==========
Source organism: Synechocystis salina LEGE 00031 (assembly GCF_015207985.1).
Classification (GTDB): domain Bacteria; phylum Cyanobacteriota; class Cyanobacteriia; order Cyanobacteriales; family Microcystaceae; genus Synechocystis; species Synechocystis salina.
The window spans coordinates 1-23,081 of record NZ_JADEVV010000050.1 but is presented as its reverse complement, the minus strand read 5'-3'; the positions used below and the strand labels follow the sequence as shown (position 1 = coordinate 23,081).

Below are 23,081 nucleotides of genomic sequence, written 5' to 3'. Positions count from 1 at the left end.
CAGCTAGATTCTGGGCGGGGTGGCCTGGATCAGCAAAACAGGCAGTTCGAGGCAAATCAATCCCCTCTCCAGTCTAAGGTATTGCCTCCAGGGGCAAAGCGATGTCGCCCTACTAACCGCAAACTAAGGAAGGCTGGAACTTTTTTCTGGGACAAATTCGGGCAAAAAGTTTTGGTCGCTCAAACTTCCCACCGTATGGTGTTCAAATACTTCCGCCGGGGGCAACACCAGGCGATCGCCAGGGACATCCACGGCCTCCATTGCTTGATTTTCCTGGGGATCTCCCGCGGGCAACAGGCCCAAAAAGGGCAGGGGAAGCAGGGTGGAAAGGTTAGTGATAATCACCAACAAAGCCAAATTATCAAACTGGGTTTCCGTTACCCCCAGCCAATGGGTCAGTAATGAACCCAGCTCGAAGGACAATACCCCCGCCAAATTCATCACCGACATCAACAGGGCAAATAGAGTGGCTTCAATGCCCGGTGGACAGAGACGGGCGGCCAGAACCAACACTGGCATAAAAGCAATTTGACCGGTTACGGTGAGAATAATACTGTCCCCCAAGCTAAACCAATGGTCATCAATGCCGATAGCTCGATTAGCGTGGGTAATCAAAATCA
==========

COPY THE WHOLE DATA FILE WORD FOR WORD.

Source organism: Synechocystis salina LEGE 00031 (assembly GCF_015207985.1).
Classification (GTDB): domain Bacteria; phylum Cyanobacteriota; class Cyanobacteriia; order Cyanobacteriales; family Microcystaceae; genus Synechocystis; species Synechocystis salina.
The window spans coordinates 1-23,081 of record NZ_JADEVV010000050.1 but is presented as its reverse complement, the minus strand read 5'-3'; the positions used below and the strand labels follow the sequence as shown (position 1 = coordinate 23,081).

Below are 23,081 nucleotides of genomic sequence, written 5' to 3'. Positions count from 1 at the left end.
CAGCTAGATTCTGGGCGGGGTGGCCTGGATCAGCAAAACAGGCAGTTCGAGGCAAATCAATCCCCTCTCCAGTCTAAGGTATTGCCTCCAGGGGCAAAGCGATGTCGCCCTACTAACCGCAAACTAAGGAAGGCTGGAACTTTTTTCTGGGACAAATTCGGGCAAAAAGTTTTGGTCGCTCAAACTTCCCACCGTATGGTGTTCAAATACTTCCGCCGGGGGCAACACCAGGCGATCGCCAGGGACATCCACGGCCTCCATTGCTTGATTTTCCTGGGGATCTCCCGCGGGCAACAGGCCCAAAAAGGGCAGGGGAAGCAGGGTGGAAAGGTTAGTGATAATCACCAACAAAGCCAAATTATCAAACTGGGTTTCCGTTACCCCCAGCCAATGGGTCAGTAATGAACCCAGCTCGAAGGACAATACCCCCGCCAAATTCATCACCGACATCAACAGGGCAAATAGAGTGGCTTCAATGCCCGGTGGACAGAGACGGGCGGCCAGAACCAACACTGGCATAAAAGCAATTTGACCGGTTACGGTGAGAATAATACTGTCCCCCAAGCTAAACCAATGGTCATCAATGCCGATAGCTCGATTAGCGTGGGTAATCAAAATCA